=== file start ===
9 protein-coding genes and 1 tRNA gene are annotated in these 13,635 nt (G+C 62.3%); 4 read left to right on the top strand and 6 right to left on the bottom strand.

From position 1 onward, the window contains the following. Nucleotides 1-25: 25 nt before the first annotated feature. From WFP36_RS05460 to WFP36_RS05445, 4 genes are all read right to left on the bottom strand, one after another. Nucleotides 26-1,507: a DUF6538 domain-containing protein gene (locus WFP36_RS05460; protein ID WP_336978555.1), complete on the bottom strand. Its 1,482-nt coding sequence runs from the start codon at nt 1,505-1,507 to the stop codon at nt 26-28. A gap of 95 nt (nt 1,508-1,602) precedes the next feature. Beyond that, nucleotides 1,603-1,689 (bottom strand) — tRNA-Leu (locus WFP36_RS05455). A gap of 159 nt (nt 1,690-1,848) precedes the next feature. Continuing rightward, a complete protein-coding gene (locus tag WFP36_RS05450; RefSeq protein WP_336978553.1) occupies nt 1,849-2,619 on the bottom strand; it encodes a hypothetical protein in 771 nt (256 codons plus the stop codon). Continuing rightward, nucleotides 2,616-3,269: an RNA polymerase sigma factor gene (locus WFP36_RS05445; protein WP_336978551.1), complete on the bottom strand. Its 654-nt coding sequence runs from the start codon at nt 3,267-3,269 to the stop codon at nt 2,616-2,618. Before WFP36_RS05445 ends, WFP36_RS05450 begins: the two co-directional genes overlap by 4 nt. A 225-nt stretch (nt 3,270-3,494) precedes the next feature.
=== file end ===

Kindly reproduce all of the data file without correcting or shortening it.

9 protein-coding genes and 1 tRNA gene are annotated in these 13,635 nt (G+C 62.3%); 4 read left to right on the top strand and 6 right to left on the bottom strand.

From position 1 onward, the window contains the following. Nucleotides 1-25: 25 nt before the first annotated feature. From WFP36_RS05460 to WFP36_RS05445, 4 genes are all read right to left on the bottom strand, one after another. Nucleotides 26-1,507: a DUF6538 domain-containing protein gene (locus WFP36_RS05460; protein ID WP_336978555.1), complete on the bottom strand. Its 1,482-nt coding sequence runs from the start codon at nt 1,505-1,507 to the stop codon at nt 26-28. A gap of 95 nt (nt 1,508-1,602) precedes the next feature. Beyond that, nucleotides 1,603-1,689 (bottom strand) — tRNA-Leu (locus WFP36_RS05455). A gap of 159 nt (nt 1,690-1,848) precedes the next feature. Continuing rightward, a complete protein-coding gene (locus tag WFP36_RS05450; RefSeq protein WP_336978553.1) occupies nt 1,849-2,619 on the bottom strand; it encodes a hypothetical protein in 771 nt (256 codons plus the stop codon). Continuing rightward, nucleotides 2,616-3,269: an RNA polymerase sigma factor gene (locus WFP36_RS05445; protein WP_336978551.1), complete on the bottom strand. Its 654-nt coding sequence runs from the start codon at nt 3,267-3,269 to the stop codon at nt 2,616-2,618. Before WFP36_RS05445 ends, WFP36_RS05450 begins: the two co-directional genes overlap by 4 nt. A 225-nt stretch (nt 3,270-3,494) precedes the next feature.